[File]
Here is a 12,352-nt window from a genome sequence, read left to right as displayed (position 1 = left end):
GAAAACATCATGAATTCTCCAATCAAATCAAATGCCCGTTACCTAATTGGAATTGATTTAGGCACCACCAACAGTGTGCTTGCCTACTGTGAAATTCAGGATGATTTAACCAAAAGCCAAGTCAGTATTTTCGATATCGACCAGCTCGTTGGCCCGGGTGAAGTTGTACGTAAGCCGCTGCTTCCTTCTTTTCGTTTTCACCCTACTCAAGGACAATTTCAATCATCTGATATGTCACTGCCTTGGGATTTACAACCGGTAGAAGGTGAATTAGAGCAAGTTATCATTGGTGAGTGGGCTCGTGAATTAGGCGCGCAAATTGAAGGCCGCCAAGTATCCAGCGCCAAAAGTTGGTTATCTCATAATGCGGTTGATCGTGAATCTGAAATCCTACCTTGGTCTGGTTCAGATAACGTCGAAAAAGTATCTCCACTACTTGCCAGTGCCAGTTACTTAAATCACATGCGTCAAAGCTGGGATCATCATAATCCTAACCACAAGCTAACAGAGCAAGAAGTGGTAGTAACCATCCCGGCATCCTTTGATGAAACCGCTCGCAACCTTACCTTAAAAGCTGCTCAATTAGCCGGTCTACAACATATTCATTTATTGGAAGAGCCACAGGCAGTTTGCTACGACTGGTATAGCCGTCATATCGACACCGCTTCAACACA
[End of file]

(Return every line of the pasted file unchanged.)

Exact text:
Here is a 12,352-nt window from a genome sequence, read left to right as displayed (position 1 = left end):
GAAAACATCATGAATTCTCCAATCAAATCAAATGCCCGTTACCTAATTGGAATTGATTTAGGCACCACCAACAGTGTGCTTGCCTACTGTGAAATTCAGGATGATTTAACCAAAAGCCAAGTCAGTATTTTCGATATCGACCAGCTCGTTGGCCCGGGTGAAGTTGTACGTAAGCCGCTGCTTCCTTCTTTTCGTTTTCACCCTACTCAAGGACAATTTCAATCATCTGATATGTCACTGCCTTGGGATTTACAACCGGTAGAAGGTGAATTAGAGCAAGTTATCATTGGTGAGTGGGCTCGTGAATTAGGCGCGCAAATTGAAGGCCGCCAAGTATCCAGCGCCAAAAGTTGGTTATCTCATAATGCGGTTGATCGTGAATCTGAAATCCTACCTTGGTCTGGTTCAGATAACGTCGAAAAAGTATCTCCACTACTTGCCAGTGCCAGTTACTTAAATCACATGCGTCAAAGCTGGGATCATCATAATCCTAACCACAAGCTAACAGAGCAAGAAGTGGTAGTAACCATCCCGGCATCCTTTGATGAAACCGCTCGCAACCTTACCTTAAAAGCTGCTCAATTAGCCGGTCTACAACATATTCATTTATTGGAAGAGCCACAGGCAGTTTGCTACGACTGGTATAGCCGTCATATCGACACCGCTTCAACACA